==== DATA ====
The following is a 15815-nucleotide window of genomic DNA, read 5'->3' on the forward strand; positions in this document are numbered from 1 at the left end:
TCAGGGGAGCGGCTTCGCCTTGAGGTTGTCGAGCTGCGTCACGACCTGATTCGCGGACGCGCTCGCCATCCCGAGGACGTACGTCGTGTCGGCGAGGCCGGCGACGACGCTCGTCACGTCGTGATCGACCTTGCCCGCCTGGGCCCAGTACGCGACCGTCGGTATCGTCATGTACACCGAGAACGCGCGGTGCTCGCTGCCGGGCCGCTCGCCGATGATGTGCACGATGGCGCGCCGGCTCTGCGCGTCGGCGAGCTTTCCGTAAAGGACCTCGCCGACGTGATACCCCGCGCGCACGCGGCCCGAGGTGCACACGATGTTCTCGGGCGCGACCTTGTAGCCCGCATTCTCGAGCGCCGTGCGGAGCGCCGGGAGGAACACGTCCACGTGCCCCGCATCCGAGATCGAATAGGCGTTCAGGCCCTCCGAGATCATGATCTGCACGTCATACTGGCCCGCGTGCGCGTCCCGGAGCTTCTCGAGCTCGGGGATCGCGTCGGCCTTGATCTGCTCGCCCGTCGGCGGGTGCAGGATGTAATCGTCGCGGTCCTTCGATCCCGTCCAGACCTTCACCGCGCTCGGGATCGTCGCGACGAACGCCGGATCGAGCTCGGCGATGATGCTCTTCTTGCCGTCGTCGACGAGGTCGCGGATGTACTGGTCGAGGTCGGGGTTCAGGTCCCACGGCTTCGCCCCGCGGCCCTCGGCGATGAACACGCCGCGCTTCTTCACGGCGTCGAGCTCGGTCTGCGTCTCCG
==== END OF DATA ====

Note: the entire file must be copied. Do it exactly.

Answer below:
The following is a 15815-nucleotide window of genomic DNA, read 5'->3' on the forward strand; positions in this document are numbered from 1 at the left end:
TCAGGGGAGCGGCTTCGCCTTGAGGTTGTCGAGCTGCGTCACGACCTGATTCGCGGACGCGCTCGCCATCCCGAGGACGTACGTCGTGTCGGCGAGGCCGGCGACGACGCTCGTCACGTCGTGATCGACCTTGCCCGCCTGGGCCCAGTACGCGACCGTCGGTATCGTCATGTACACCGAGAACGCGCGGTGCTCGCTGCCGGGCCGCTCGCCGATGATGTGCACGATGGCGCGCCGGCTCTGCGCGTCGGCGAGCTTTCCGTAAAGGACCTCGCCGACGTGATACCCCGCGCGCACGCGGCCCGAGGTGCACACGATGTTCTCGGGCGCGACCTTGTAGCCCGCATTCTCGAGCGCCGTGCGGAGCGCCGGGAGGAACACGTCCACGTGCCCCGCATCCGAGATCGAATAGGCGTTCAGGCCCTCCGAGATCATGATCTGCACGTCATACTGGCCCGCGTGCGCGTCCCGGAGCTTCTCGAGCTCGGGGATCGCGTCGGCCTTGATCTGCTCGCCCGTCGGCGGGTGCAGGATGTAATCGTCGCGGTCCTTCGATCCCGTCCAGACCTTCACCGCGCTCGGGATCGTCGCGACGAACGCCGGATCGAGCTCGGCGATGATGCTCTTCTTGCCGTCGTCGACGAGGTCGCGGATGTACTGGTCGAGGTCGGGGTTCAGGTCCCACGGCTTCGCCCCGCGGCCCTCGGCGATGAACACGCCGCGCTTCTTCACGGCGTCGAGCTCGGTCTGCGTCTCCG